• What does the headband do?
    The headband measures Physiological signals including brain activity, Heart rate, and breath coherence and helps you identify your current relaxation levels.
  • How do I know the headband's battery status?
    Click on the Bluetooth icon in the app to see the battery status. The LED indicator in the device also shows the battery status.
  • How long does it take to charge the headband?
    It takes 3-4 hours to fully charge the headband.
  • Should I clean the headband every time?
    You don't need to. But if you wish to, you can use a sanitizer pre/post the session.
  • Are there any skin sensitivity issues from using the device?
    No, Orbit is perfectly biocompatible unless you have any allergic reaction towards the compounding materials like the Cotton Lycra fabric and Silver coated sensors.
  • Can I use earphones while using the app?
    Since we have personalised mindfulness sessions, We strongly suggest the users use their earphones to have a better experience of the product.
  • How do multiple users use the same headband?
    Just log in from a different User ID and connect to the headband if you are using a single mobile application. If you need to connect to a different mobile, please disconnect the headband from the existing app (if any) and connect it to the App where you log in with your new user ID.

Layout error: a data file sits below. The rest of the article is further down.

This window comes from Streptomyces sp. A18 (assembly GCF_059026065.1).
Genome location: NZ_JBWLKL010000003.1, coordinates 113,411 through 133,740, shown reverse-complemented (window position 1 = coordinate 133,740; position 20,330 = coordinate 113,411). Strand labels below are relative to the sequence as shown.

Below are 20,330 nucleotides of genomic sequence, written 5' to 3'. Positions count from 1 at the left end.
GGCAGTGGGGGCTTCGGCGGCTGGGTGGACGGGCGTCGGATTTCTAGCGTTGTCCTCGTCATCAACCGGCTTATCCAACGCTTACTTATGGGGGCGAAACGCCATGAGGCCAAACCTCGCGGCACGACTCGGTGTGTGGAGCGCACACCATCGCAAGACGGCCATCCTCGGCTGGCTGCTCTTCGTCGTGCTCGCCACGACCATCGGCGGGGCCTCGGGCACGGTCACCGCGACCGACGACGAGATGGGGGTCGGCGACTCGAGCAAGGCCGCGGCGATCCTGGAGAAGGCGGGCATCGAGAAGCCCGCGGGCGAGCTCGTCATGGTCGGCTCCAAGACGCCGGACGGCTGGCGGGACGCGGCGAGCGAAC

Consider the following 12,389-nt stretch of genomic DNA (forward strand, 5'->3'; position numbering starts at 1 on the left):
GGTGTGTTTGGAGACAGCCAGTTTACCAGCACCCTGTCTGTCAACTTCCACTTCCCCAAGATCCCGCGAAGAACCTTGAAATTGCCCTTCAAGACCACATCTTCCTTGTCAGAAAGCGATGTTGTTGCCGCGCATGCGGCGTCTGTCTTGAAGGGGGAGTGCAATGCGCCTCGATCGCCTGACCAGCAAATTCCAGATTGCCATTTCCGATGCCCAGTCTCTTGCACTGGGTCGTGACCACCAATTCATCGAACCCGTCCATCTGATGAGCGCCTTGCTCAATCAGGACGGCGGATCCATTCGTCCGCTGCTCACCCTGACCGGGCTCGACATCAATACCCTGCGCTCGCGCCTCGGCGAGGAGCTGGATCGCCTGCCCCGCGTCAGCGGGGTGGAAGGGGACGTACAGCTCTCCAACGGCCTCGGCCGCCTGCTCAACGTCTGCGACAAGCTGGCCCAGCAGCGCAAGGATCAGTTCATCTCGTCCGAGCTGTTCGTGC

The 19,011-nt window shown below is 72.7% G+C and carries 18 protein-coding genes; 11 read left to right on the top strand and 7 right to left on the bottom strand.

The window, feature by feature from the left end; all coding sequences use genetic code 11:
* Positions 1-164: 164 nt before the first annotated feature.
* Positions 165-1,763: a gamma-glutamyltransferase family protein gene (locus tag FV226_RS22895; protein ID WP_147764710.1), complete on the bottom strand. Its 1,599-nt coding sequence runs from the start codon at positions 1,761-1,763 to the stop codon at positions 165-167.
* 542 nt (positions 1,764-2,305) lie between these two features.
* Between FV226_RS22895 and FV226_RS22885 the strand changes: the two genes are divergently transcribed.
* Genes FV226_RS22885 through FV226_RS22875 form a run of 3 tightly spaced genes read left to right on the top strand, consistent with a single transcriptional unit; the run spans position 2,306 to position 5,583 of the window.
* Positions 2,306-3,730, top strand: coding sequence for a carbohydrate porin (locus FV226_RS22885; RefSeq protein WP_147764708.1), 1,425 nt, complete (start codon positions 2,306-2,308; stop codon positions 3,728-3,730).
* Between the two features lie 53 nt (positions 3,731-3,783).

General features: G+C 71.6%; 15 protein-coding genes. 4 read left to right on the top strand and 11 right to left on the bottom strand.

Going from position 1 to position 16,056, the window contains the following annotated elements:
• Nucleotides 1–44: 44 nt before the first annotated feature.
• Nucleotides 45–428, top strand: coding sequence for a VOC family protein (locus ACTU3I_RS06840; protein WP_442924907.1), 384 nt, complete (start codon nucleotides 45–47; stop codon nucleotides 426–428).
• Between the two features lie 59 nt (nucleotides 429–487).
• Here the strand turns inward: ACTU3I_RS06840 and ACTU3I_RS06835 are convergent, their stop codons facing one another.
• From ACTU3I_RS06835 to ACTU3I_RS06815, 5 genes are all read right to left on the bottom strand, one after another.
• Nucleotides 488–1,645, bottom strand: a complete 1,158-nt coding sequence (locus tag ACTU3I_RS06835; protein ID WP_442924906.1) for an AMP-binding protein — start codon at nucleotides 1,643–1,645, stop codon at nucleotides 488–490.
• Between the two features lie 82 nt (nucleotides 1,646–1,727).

• Where can I find my progress?
    The session results and graphs are displayed right after the session, You can also see the session results and the number of sessions done in a day from the Profile page.
  • How long should the device be used every time?
    It depends on you and your comfort. Do a biofeedback session whenever and however long you would like to. However, if you are a Novice meditator, we would suggest starting slow with 5-10 minutes a day and gradually increasing the duration as the days go by.
  • What happens to my Bio-data?
    The information collected during the challenge will be anonymous and secured by our cloud data safety protocols. The information collected will be limited to Demographics, Behavioural data (Basic Psychometric scales), and Biosignals (EEG-brain waves and HRV-Heart Rate Variability) The scope of the data collection is only to improve device output accuracy and user experience. Therefore, the data will not be shared with any person/entity outside the organisation at any appeal.
  • How do I contact Support?
    You can reach out to us through the mentioned contact number +91 784 521 6763 (call, SMS, Whatsapp) or mail us at
  • How do I return/replace the device?
    Please contact us through Support and our customer service executive will guide you.
  • How do I replace the sensors?
    The Sensors are fixed to the headband through a simple button-type mechanism, you can remove it just by pulling it out and plugging in the new sensor if the old sensor's coating starts to wear off.